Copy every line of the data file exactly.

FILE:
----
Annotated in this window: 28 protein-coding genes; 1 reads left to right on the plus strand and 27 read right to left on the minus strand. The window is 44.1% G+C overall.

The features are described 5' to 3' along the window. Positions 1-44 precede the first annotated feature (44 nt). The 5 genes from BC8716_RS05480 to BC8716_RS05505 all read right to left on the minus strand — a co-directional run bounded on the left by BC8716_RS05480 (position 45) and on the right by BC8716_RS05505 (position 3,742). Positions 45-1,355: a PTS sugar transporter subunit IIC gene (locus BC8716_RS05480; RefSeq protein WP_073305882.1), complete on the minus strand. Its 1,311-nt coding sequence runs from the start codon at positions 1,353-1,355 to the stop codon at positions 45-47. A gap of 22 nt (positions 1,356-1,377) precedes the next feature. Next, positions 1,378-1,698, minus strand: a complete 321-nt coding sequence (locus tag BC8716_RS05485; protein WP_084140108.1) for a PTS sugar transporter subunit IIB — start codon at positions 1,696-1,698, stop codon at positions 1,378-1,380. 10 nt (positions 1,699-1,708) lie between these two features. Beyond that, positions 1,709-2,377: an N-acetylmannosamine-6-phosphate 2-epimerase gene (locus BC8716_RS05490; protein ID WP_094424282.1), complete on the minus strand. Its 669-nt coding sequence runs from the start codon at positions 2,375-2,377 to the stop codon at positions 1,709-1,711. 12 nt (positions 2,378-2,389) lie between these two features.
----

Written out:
Annotated in this window: 28 protein-coding genes; 1 reads left to right on the plus strand and 27 read right to left on the minus strand. The window is 44.1% G+C overall.

The features are described 5' to 3' along the window. Positions 1-44 precede the first annotated feature (44 nt). The 5 genes from BC8716_RS05480 to BC8716_RS05505 all read right to left on the minus strand — a co-directional run bounded on the left by BC8716_RS05480 (position 45) and on the right by BC8716_RS05505 (position 3,742). Positions 45-1,355: a PTS sugar transporter subunit IIC gene (locus BC8716_RS05480; RefSeq protein WP_073305882.1), complete on the minus strand. Its 1,311-nt coding sequence runs from the start codon at positions 1,353-1,355 to the stop codon at positions 45-47. A gap of 22 nt (positions 1,356-1,377) precedes the next feature. Next, positions 1,378-1,698, minus strand: a complete 321-nt coding sequence (locus tag BC8716_RS05485; protein WP_084140108.1) for a PTS sugar transporter subunit IIB — start codon at positions 1,696-1,698, stop codon at positions 1,378-1,380. 10 nt (positions 1,699-1,708) lie between these two features. Beyond that, positions 1,709-2,377: an N-acetylmannosamine-6-phosphate 2-epimerase gene (locus BC8716_RS05490; protein ID WP_094424282.1), complete on the minus strand. Its 669-nt coding sequence runs from the start codon at positions 2,375-2,377 to the stop codon at positions 1,709-1,711. 12 nt (positions 2,378-2,389) lie between these two features.